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Assigned: Jean Rhys. Jean Rhys. "The Day They Burned the Books" (Norton Vol. F, 2356-61); "Let Them Call It Jazz" (2361-72).

1. Jean Rhys' short story "The Day They Burned the Books" has much to do with race and social class, but how does the fact that the story is told from the perspective of a child (even if at some distance from the events) affect the exploration of those things?

2. In Jean Rhys' "The Day They Burned the Books," a number of titles are mentioned from among the many the departed Mr. Sawyer had collected: choose two or three and consider what they add to a reader's understanding of the story's main events -- Froude's The English in the West Indies, Kipling's Kim, Christina Rossetti's poetry, etc.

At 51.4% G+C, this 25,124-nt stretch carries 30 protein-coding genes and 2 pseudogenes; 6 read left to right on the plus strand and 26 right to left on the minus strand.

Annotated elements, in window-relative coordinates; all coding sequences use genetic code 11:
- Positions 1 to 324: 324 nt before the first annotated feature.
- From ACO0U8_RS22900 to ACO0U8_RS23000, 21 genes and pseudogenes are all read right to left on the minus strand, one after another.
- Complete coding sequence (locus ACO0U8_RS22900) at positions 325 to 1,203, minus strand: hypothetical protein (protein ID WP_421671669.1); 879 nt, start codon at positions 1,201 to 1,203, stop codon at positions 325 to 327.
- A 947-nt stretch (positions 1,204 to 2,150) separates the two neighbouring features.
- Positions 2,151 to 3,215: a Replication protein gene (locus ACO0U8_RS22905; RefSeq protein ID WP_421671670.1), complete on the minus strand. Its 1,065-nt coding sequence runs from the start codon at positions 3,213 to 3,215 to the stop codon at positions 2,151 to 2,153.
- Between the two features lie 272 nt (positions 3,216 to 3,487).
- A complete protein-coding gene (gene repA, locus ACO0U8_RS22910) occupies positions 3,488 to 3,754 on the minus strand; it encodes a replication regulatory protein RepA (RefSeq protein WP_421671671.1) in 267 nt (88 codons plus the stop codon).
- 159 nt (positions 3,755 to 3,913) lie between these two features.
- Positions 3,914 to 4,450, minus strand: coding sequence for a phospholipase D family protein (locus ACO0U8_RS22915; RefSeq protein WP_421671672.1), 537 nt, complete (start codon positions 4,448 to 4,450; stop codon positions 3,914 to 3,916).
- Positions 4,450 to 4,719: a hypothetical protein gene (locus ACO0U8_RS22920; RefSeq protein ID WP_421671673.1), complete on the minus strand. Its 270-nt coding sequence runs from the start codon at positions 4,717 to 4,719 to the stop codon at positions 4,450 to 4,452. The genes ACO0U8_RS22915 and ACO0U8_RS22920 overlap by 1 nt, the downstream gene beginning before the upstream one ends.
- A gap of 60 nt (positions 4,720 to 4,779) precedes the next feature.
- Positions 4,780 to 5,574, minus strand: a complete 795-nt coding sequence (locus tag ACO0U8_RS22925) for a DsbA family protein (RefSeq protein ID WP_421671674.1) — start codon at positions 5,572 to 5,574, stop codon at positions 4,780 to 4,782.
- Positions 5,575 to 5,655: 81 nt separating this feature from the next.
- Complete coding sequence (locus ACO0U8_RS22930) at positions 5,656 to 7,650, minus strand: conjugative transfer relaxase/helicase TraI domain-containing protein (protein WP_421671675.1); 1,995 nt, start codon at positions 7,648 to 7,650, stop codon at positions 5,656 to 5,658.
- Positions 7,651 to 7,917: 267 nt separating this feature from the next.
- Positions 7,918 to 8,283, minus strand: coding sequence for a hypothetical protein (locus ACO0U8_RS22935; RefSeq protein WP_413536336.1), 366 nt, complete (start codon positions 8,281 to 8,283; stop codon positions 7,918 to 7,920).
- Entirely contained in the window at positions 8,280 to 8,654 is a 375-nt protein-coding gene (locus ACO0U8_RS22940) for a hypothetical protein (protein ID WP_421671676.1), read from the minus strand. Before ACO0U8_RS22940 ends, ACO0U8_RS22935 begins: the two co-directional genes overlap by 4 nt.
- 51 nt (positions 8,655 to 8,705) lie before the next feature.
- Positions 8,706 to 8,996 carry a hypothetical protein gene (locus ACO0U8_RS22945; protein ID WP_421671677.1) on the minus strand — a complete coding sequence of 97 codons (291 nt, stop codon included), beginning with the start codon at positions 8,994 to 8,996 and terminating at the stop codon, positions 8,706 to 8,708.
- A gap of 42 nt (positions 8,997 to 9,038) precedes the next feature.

3. In Jean Rhys' short story "Let Them Call It Jazz," what new ethos or perspective results from the narrator's experiences in a hostile and foreign place: London? How do her emotions and thoughts develop before her stint in prison, and how does the song she hears there serve as a catalyst for further changes in her perspective and her ability to deal with her situation?

4. Consider what eventually happens to the song Jean Rhys' narrator in "Let Them Call It Jazz" hears in prison. How does she respond to this eventual transformation? What does the song's transformation suggest about the social and other mechanisms that reinforce misunderstanding and mistreatment of people based on ethnicity and socio-economic status?

Edition: Greenblatt, Stephen et al, eds. The Norton Anthology of English Literature. 8th ed. Vol. E. New York: Norton, 2006. ISBN Package 2 (Vols. DEF) 0-393-92834-9.